The GOP Push For The Latino Vote Nationally Picks Up Steam


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Ronald Reagan once said that Latinos were Republicans. They just didn’t know it yet.
Never before has the GOP hoped those words were truer than in the upcoming fall elections leading into the 2016 American electoral marathon better known as the presidential campaign.
It is not new that many, including some conservative Republicans, believe that Latinos hold the fate of upcoming political elections in their hands.
What is new, though, is just how diligent and undeterred the GOP has been in quietly wooing the traditionally loyal Hispanics, trying to help them discover that, as the party patron saint Ronald Reagan said, they are Republicans and just haven’t realized it.
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In recent months, the GOP has been spending $10 million in improving its Hispanic field operations in key states and flooding the air with Spanish-language advertisements.
The Republican National Committee has also launched “Hispanic engagement field teams” in nine states, with two dozen paid staff members on the ground reaching out to Latinos.

“The message we are going to give Latinos is about jobs, about education and about Obamacare,” says the GOP’s Rosario Marin, the California political operative who was U.S. treasurer under George W. Bush.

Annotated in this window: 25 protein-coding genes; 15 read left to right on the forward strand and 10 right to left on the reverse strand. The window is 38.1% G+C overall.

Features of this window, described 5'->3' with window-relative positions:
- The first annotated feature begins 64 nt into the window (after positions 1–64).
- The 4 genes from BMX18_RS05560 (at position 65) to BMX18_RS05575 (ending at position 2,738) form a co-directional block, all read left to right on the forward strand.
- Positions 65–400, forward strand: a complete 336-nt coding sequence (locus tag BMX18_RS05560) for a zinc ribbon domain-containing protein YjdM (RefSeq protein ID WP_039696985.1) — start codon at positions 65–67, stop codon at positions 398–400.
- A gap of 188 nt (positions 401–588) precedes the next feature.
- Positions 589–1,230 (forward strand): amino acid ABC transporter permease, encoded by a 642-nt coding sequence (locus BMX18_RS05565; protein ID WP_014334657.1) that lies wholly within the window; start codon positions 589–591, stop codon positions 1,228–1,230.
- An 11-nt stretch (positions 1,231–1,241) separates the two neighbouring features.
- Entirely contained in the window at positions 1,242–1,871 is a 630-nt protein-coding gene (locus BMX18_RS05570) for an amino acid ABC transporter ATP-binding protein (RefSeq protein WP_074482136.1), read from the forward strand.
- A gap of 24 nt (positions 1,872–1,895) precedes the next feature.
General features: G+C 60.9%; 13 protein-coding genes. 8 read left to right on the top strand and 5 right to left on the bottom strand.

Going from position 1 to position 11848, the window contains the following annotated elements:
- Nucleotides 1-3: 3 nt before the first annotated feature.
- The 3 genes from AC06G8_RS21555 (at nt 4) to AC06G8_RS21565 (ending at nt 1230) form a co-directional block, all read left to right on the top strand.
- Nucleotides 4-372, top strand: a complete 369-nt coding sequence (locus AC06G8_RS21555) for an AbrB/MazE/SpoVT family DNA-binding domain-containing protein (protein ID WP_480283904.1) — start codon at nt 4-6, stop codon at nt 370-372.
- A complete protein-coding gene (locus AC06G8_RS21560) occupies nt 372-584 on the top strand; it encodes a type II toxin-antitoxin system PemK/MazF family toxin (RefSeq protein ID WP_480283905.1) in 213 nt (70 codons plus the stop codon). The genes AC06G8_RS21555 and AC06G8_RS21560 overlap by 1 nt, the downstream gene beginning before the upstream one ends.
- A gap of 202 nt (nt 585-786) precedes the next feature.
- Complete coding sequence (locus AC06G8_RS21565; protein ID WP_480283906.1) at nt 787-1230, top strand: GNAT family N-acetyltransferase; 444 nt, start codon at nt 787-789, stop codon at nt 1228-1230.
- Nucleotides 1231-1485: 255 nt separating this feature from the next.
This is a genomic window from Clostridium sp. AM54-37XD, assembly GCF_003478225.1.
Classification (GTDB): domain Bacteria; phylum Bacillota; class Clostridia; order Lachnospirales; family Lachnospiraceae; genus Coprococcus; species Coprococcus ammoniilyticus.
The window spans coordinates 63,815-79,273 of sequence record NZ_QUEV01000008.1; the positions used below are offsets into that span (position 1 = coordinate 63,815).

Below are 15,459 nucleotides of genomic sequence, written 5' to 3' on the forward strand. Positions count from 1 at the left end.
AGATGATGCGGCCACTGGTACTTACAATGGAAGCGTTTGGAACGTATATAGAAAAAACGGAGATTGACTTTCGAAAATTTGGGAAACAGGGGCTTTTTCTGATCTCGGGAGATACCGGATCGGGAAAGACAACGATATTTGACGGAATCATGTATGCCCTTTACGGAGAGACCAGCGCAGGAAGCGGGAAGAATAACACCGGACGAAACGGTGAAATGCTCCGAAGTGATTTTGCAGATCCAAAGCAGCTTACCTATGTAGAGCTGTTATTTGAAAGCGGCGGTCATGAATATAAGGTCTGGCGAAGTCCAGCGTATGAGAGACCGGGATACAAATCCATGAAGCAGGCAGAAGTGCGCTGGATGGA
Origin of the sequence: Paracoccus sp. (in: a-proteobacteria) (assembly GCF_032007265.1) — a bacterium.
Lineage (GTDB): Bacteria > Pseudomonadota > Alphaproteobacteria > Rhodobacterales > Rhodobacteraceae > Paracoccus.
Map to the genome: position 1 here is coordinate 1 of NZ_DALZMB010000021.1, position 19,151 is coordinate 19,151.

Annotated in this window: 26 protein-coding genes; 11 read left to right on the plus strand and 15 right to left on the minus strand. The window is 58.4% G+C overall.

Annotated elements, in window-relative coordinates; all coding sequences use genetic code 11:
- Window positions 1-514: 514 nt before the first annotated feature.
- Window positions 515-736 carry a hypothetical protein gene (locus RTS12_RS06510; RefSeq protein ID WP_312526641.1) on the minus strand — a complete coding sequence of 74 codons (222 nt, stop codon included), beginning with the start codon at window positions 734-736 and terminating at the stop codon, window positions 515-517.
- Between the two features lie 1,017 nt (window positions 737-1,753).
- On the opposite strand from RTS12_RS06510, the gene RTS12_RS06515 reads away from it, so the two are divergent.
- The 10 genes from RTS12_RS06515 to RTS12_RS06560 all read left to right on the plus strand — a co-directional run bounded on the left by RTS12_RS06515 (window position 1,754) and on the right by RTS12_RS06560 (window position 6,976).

Marin, now a RNC advisory board member, insists that the national debate on immigration has not hurt Republicans, pointing to Chris Christie carrying 51 percent of the Hispanic vote in his gubernatorial reelection triumph last year in New Jersey, and the GOP’s David Jolly winning a special congressional election in Florida.
In fact, a Pew Hispanic Center survey agreed that immigration is not the most important issue to Latinos, ranking behind education, the economy and health care.
Marin and others maintain that the anti-Republican sentiment over the congressional impasse is exaggerated and offset by President Obama’s struggles with the immigrant community over deportations.
SEE ALSO: One year after autopsy report: Has the GOP made progress?
The GOP is also drawing encouragement from a recent Gallup poll in Texas in which more Latinos identified themselves as Republican than in the country as a whole.
Democrats hold a 30 percent advantage among Latinos over Republicans nationally, but that difference is only 19 percent in Texas, where Democrats had hoped to make inroads into the GOP’s two-decade stranglehold on the Lone Star State in this mid-term election.
One of those Texas Latinos who may go Republican this fall is James Duarte, a retired state employee and lifelong Democrat who says he can’t see himself voting for gubernatorial candidate Wendy Davis – paradoxically over the issue that made her the state’s Democratic Party darling
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